I sat and thought about it for a few minutes and couldn't come up with anything. So I constrained myself to the syllabic constraints of a Japanese haiku and came up with something like:
  • My leather jacket
    On the bank next to your shirt
    As we skinny dip.
Although it wasn't a "proper" haiku since it didn't involve the seasons, I thought it was interesting that I came up with that almost instantly after giving myself a constraint.

In aikido (bringing this back on-topic) I feel the same thing can happen. At least in our dojo, we work with "ikkyo" or "hijinage" to try to develop what works for us.

You know my teacher pretty well, Erik, and I know yours in a similar fashion. You focus more on creativity and we focus more on physical effectiveness. Perhaps, out of your pursuit of creativity comes effectiveness and out of our pursuit of effectiveness comes creativity? It's hard to say but it sounds pretty neat, in any case...

-- Jun

PS: Yes, Chuck -- what you guys do is really creative, too. It's different from what Erik does, but definitely fostering what you said. It felt kind of like a mixture of jazz and chess to me...

Erik 07-07-2000 12:09 AM

If ever the twain should meet
 
Quote:

akiy wrote:
I'll add that being "constrained" (my own quotes for emphasis) into set forms can actually bring about quite a lot of creativity.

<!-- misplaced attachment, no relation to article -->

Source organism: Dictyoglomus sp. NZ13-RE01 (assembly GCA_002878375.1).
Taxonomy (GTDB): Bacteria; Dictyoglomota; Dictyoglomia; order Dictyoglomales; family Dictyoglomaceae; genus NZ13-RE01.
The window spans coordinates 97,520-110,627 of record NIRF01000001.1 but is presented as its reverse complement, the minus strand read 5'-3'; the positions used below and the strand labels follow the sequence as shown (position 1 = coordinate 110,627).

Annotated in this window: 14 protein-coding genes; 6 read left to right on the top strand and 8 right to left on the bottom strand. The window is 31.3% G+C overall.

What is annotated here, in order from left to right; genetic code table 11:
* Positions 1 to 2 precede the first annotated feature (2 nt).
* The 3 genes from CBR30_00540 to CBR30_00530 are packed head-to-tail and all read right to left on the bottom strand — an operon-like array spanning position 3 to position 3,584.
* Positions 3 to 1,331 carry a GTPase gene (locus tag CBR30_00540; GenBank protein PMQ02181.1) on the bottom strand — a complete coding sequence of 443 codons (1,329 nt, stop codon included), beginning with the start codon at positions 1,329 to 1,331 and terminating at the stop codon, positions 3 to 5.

I remember being in a creative writing class a few years back. We had an in-class assignment in which we drew two words out of a hat and had to write a poem about the first using the second. I drew "freedom" and "leather jacket."

I sat and thought about it for a few minutes and couldn't come up with anything. So I constrained myself to the syllabic constraints of a Japanese haiku and came up with something like:
  • My leather jacket
    On the bank next to your shirt
    As we skinny dip.
Although it wasn't a "proper" haiku since it didn't involve the seasons, I thought it was interesting that I came up with that almost instantly after giving myself a constraint.

In aikido (bringing this back on-topic) I feel the same thing can happen. At least in our dojo, we work with "ikkyo" or "hijinage" to try to develop what works for us.